Introductory Seminars for First-Year Students

The U.S. Congress in Historical and Comparative Perspective


In this seminar we will trace the development of legislatures from their medieval European origins to the present, with primary emphasis on the case of the U.S. Congress. You will learn about the early role played by assemblies in placing limits on royal power, especially via the "power of the purse." As Daniel Webster put it, in a speech to the United States Senate in 1834, “The contest, for ages, has been to rescue Liberty from the grasp of executive power. Whoever has engaged in her sacred cause…has struggled for the accomplishment of that single object.” About half the course will then turn to a more detailed consideration of the U.S. Congress' contemporary performance, analyzing how that performance is affected by procedural legacies from the past that affect most democratic legislatures worldwide. There will be no exams. Instead, you will write several short essays and one long essay. You may offer either analytical responses to class readings or engage in original research. If you choose original research projectsand some will be suggested during the coursethen you also have the option of forming teams to work on them.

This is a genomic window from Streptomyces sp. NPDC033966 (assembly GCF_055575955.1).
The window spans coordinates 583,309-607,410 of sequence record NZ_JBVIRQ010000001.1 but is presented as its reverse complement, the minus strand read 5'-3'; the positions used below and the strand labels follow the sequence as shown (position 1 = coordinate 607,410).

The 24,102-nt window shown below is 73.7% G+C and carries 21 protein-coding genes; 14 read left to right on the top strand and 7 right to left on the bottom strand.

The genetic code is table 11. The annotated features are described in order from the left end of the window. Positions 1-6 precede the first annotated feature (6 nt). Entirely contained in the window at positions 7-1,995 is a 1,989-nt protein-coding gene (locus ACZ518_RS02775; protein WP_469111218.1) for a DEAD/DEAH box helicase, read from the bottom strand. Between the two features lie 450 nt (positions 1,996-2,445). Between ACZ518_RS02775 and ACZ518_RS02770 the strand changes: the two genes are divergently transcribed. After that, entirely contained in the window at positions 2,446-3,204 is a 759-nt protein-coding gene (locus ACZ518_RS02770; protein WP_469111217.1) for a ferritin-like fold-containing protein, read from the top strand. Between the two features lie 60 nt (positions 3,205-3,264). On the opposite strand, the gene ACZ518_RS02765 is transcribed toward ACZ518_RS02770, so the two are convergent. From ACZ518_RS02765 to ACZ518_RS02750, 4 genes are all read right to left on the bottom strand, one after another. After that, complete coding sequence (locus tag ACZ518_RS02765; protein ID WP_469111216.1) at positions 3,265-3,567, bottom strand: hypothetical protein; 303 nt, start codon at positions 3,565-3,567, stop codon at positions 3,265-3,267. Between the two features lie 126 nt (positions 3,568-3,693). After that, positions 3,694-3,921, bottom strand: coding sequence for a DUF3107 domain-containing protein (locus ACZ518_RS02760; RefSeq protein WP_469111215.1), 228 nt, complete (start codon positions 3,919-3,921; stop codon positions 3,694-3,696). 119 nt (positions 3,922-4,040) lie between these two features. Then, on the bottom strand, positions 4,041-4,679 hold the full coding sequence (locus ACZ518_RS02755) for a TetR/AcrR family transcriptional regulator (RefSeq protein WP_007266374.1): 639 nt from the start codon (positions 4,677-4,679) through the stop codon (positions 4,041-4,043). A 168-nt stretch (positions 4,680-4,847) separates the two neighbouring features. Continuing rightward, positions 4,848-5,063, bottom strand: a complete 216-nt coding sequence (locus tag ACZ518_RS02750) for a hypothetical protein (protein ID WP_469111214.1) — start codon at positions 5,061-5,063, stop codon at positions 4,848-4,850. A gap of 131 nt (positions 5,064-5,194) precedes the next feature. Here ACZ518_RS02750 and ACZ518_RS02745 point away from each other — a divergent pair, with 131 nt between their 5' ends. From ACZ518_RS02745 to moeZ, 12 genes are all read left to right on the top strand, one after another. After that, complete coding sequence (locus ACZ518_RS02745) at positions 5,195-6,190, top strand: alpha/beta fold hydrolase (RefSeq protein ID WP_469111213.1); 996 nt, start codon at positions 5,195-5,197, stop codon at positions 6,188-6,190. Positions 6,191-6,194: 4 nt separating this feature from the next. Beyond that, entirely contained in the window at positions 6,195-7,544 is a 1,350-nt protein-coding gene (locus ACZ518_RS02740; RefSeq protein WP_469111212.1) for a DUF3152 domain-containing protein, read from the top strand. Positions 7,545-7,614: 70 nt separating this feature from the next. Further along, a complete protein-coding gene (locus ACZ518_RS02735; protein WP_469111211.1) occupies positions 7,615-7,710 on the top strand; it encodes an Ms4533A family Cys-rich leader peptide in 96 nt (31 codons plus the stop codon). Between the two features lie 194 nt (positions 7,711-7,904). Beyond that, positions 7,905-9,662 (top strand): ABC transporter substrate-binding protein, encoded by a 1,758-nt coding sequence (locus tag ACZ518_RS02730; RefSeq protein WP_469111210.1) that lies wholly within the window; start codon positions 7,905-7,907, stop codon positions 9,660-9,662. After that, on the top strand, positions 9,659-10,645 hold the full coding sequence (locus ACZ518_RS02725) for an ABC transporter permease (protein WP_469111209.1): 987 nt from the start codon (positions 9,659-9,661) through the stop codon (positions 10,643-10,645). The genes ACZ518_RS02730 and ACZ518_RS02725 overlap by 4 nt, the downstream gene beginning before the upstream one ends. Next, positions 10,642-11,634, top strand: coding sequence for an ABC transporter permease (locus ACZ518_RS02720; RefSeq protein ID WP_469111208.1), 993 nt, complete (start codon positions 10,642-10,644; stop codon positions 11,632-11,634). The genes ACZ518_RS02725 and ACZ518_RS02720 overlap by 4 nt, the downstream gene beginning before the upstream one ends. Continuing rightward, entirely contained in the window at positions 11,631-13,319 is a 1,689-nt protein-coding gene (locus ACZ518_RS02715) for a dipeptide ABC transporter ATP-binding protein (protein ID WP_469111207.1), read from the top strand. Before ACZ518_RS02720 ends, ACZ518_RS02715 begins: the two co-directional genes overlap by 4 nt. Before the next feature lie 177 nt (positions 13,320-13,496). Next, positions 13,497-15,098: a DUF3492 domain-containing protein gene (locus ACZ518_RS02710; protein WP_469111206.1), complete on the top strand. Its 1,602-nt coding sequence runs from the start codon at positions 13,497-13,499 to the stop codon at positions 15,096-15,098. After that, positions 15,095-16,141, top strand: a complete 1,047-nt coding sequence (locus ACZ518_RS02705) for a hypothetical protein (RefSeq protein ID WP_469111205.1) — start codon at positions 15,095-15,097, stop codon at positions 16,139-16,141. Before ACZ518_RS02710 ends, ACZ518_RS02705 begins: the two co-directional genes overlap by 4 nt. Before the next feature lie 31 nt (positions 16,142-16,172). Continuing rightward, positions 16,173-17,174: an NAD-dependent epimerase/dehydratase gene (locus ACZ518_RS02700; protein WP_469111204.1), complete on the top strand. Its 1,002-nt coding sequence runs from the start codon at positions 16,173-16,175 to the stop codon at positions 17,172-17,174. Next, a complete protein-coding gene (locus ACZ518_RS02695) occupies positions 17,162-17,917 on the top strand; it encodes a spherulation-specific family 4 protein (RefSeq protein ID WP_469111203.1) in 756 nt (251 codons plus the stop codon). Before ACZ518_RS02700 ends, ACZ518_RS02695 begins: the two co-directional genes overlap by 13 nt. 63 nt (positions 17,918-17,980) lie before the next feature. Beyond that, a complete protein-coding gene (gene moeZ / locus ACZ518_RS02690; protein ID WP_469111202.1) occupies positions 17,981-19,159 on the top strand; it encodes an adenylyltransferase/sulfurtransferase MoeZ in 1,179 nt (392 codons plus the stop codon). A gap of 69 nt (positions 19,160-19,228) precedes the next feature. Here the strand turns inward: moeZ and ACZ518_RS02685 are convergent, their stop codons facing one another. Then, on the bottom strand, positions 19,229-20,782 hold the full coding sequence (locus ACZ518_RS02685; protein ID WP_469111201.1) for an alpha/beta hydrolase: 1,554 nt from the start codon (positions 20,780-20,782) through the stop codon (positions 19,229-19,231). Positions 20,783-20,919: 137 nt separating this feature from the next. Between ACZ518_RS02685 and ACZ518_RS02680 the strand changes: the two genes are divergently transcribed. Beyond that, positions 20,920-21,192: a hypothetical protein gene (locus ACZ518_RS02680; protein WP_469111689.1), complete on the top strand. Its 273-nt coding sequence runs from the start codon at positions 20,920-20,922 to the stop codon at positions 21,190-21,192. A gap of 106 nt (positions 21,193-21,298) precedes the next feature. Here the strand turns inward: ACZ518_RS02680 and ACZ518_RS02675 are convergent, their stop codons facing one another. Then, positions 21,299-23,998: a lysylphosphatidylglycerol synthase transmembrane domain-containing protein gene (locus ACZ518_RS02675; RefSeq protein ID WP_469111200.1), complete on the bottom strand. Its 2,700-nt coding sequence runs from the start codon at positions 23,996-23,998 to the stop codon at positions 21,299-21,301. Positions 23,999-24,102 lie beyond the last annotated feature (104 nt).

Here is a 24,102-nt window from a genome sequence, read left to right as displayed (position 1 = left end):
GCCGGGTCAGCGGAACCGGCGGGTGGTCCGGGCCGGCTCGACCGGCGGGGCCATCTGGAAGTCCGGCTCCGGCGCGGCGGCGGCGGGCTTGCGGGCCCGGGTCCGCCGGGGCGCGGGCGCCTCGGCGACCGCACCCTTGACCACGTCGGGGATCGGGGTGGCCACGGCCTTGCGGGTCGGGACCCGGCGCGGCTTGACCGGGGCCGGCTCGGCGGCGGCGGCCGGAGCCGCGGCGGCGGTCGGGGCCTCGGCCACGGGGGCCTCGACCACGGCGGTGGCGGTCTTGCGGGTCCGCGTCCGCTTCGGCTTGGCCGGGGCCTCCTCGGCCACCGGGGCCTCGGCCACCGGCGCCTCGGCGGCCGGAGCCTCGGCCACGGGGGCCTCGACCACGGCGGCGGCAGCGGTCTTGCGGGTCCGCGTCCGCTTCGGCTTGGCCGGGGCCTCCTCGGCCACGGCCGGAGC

Meet the Instructor(s)

Gary Cox

Gary Cox is the William Bennett Munro Professor of Political Science. In addition to numerous articles, he is the author of The Efficient Secret (winner of the Samuel H. Beer Dissertation Prize in 1983 and of the 2003 George H. Hallett Award); co-author of Legislative Leviathan (winner of the Richard F. Fenno Prize in 1993); author of Making Votes Count (winner of the Woodrow Wilson Foundation Award, the Luebbert Prize, and the Best Book in Political Economy Award in 1998); and co-author of Elbridge Gerry's Salamander: The Electoral Consequences of the Reapportionment Revolution. He published Setting the Agenda in 2005 (winner of the 2006 Leon D. Epstein Book Award), and Marketing Sovereign Promises in 2016. A former Guggenheim Fellow, Cox was elected to the American Academy of Arts and Sciences in 1996 and the National Academy of Sciences in 2005. He holds a Ph.D. from the California Institute of Technology.